-R.

 

Re: Cooking Island Ventilation

Posted by lynne cimimo at January 15. 2008

Hi Roxanne,

We are building our own hood for the same reason, only difference is our kitchen is a peninsula.  My husband built the frame from some red oak we had left over from construction.  He built the box 6' long to accommodate the vent and some additional lighting.  He hung the unfinished hood and we both decided to hang it 6" higher then in my rendering which ended up to be about 34".  We have room to add an additional vent kit if needed - our kit is only 250 CFM, I'm sure there are larger CFM kits out there.  We also decided not to vent to the outside but we can convert this kit if we need to.

I have to say our $300 hood (so far) looks like is should have cost $3000.

Here are the components we used:

http://www.homedepot.com/webapp/wcs/stores/servlet/ProductDisplay?storeId=10051&langId=-1&catalogId=10053&productId=100527726

http://www.homedepot.com/webapp/wcs/stores/servlet/ProductDisplay?storeId=10051&langId=-1&catalogId=10053&productId=100600314

Good luck with your project!

Lynne

http://www.designbyphoto.com/www/Index.html

 
Attachments

Re: Cooking Island Ventilation

Posted by Roxanne Nelson at January 15. 2008

Lynne-

Thanks for your input.  You will have to post pictures when your hood is complete.  Is it really cantilevered off the side wall?  That will look great!

 

After much contemplation, we are going with a down draft system.  The Broan hood we originally selected doesn't seem to work for ceilings lower than 8' and I haven't been able to get a response from them regarding this issue.  Our mechanical contractor felt the downdraft system would be the best solution, as the limited ceiling space would make it difficult to vent.

We are going with a Bosch system that fits behind the Bosch cooktop.  When in use, it telescopes 10" above the cooktop.  When not in use, it slips back into the countertop. It's a 600 cfm system and can have a remote blower to decrease noise. Bosch DHD9605UC 36 in Downdraft Vent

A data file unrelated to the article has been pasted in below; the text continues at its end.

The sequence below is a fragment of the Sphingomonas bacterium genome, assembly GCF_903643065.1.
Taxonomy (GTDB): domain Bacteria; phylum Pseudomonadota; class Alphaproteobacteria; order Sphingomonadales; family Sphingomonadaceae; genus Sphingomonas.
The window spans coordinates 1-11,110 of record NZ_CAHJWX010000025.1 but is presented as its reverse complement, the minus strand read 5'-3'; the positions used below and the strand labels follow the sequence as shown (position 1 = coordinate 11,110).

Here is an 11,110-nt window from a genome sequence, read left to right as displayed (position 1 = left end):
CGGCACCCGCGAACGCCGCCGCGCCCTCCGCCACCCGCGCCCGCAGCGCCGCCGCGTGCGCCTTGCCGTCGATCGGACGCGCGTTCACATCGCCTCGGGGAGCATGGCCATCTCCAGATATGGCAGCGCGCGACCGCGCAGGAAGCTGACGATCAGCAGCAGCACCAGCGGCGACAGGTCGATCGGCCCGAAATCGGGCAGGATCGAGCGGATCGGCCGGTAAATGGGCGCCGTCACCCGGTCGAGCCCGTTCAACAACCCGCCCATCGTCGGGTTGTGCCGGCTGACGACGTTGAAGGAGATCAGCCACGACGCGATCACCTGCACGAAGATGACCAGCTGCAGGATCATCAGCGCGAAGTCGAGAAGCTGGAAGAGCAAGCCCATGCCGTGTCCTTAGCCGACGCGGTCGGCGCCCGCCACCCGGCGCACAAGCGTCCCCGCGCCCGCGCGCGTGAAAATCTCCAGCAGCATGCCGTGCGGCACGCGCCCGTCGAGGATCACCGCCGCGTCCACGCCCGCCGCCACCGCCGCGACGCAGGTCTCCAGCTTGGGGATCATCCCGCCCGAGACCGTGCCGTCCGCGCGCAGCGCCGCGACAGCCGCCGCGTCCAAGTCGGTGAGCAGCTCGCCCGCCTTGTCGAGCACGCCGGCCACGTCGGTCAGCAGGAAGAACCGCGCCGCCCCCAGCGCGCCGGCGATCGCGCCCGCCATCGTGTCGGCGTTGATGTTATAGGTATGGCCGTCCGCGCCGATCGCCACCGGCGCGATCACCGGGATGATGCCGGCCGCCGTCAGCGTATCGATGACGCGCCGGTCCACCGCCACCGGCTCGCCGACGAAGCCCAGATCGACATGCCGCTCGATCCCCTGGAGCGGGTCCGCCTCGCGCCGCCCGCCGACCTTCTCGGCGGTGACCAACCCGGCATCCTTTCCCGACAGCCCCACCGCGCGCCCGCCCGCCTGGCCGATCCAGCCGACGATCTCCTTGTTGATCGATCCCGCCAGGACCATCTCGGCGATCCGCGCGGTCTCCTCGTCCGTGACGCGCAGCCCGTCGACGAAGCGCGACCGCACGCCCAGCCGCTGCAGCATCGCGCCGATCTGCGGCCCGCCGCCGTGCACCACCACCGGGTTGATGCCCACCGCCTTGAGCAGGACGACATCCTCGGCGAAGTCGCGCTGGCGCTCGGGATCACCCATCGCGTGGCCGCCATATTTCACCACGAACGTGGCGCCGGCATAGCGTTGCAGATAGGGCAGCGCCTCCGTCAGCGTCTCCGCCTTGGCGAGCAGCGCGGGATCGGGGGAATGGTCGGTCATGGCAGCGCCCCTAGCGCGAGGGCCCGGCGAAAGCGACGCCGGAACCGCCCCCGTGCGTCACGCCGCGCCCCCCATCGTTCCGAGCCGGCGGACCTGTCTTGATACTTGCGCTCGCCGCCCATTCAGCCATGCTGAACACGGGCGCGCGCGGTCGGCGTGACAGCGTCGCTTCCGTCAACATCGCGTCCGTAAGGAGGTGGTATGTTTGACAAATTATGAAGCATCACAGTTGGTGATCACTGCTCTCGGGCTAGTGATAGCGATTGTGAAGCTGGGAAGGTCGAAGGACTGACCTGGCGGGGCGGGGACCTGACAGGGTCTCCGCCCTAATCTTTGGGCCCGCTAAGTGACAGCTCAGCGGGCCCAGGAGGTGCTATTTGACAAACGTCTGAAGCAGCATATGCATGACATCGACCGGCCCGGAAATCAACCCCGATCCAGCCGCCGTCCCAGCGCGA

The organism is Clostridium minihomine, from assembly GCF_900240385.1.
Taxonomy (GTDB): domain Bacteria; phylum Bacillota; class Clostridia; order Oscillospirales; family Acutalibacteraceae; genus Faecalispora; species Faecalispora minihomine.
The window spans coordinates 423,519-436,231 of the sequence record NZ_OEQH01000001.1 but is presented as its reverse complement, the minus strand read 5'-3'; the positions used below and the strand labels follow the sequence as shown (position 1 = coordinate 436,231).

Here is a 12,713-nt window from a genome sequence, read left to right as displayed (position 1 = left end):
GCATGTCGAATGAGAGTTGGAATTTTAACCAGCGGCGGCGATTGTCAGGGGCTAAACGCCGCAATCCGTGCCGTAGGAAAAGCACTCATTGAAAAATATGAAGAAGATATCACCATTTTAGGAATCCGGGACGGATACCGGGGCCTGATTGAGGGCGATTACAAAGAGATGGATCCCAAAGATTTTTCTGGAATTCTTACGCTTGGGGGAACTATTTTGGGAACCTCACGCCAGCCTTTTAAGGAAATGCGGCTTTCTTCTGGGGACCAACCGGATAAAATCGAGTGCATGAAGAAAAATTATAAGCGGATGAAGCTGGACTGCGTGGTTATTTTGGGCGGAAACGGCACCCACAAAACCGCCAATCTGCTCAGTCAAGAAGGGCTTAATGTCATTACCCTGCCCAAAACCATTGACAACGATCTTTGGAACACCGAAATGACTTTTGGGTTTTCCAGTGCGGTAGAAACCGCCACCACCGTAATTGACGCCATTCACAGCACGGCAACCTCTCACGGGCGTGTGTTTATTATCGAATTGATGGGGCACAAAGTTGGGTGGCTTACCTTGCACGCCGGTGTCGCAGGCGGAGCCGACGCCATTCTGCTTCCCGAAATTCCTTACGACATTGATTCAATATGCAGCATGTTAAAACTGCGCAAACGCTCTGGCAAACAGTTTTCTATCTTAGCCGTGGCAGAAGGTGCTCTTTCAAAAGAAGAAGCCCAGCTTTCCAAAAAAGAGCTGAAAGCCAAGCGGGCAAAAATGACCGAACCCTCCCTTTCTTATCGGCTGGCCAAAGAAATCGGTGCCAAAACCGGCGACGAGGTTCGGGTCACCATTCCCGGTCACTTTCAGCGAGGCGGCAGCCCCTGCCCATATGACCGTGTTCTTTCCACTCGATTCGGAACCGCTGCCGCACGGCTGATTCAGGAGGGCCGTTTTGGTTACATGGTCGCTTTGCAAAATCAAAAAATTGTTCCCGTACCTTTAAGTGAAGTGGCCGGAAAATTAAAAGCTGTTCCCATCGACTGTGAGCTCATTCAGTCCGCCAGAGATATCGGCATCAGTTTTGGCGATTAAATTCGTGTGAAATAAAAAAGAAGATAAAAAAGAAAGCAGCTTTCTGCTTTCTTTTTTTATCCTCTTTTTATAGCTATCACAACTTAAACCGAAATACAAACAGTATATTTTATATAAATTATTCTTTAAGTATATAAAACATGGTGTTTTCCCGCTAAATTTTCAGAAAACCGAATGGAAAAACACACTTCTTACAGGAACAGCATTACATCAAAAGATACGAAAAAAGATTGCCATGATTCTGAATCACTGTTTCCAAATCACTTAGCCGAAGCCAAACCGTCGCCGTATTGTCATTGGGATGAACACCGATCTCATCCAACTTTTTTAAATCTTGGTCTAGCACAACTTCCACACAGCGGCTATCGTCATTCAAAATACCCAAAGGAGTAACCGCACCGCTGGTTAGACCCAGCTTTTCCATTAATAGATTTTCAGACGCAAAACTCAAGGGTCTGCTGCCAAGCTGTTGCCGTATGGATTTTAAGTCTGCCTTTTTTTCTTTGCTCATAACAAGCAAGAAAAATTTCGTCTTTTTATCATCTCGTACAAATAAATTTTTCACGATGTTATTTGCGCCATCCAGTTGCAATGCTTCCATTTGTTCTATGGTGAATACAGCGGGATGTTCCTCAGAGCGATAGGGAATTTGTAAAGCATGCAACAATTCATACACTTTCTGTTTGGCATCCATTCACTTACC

This is a rather unclear picture of the system- but it shows the view from the top when it's telescoped out.

Thanks again!

Roxanne

Re: Cooking Island Ventilation

Posted by Dana Killion at February 25. 2008

Need advice on a related issue. Installed a Jenn-Air gas downdraft slide-in range in a new remodel. It's vented out the back, then out and up through a false wall up to the roof. I know not everyone loves these but I didn't want to mar the line of the floating cabinets above with a vent and this seemed the only option my architect or I could come up with. Due to a number of things, I'm not happy with how this is installed. Primarily the fact that it doesn't sit well in the space. I have approx. a  2 1/2" gap in the back between the range and the backsplash and of course it's no where near flush with my cabinets. Don't need perfection but this isn't working for me.

The contractor is blaming the counter-top guy for installing too tight (I say it was his job to supervise), Jenn-Air for not identifying a lip on the front edge in the specs that makes it wider than 30", the architect says you'll have to swap the stove for another model (this was the only one he could find originally), the contractor says live with it and have a filler piece made for the back. Meanwhile the range sat on site in a box for 6 months prior to install as I'm remodeling from out-of-state. As usual no one wants to take responsibility.

 

I need help figuring out if I have any other options. I was told by my architect when we spec'd this item that it was my only range option and I'm not in love with the range jutting out so far. Oh and I was also told that I didn't have the necessary wiring for a dual fuel. Do you creative people have any brilliant suggestions?

 

Thanks! Dana

Re: Cooking Island Ventilation

Posted by phylisrauscher at January 03. 2013
Previously lynne cimimo wrote:

Hi Roxanne,

We are building our own hood for the same reason, only difference is our kitchen is a peninsula.  My husband built the frame from some red oak we had left over from construction.  He built the box 6' long to accommodate the vent and some additional lighting.  He hung the unfinished hood and we both decided to hang it 6" higher then in my rendering which ended up to be about 34".  We have room to add an additional vent kit if needed - our kit is only 250 CFM, I'm sure there are larger CFM kits out there.  We also decided not to vent to the outside but we can convert this kit if we need to.

I have to say our $300 hood (so far) looks like is should have cost $3000.

Here are the components we used:

http://www.homedepot.com/webapp/wcs/stores/servlet/ProductDisplay?storeId=10051&langId=-1&catalogId=10053&productId=100527726

http://www.homedepot.com/webapp/wcs/stores/servlet/ProductDisplay?storeId=10051&langId=-1&catalogId=10053&productId=100600314

Good luck with your project!

Lynne

http://www.designbyphoto.com/www/Index.html

I appreciated your distinguished manner of writing the post. You have made it very easy for me to understand.

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Air Conditioners Houston TX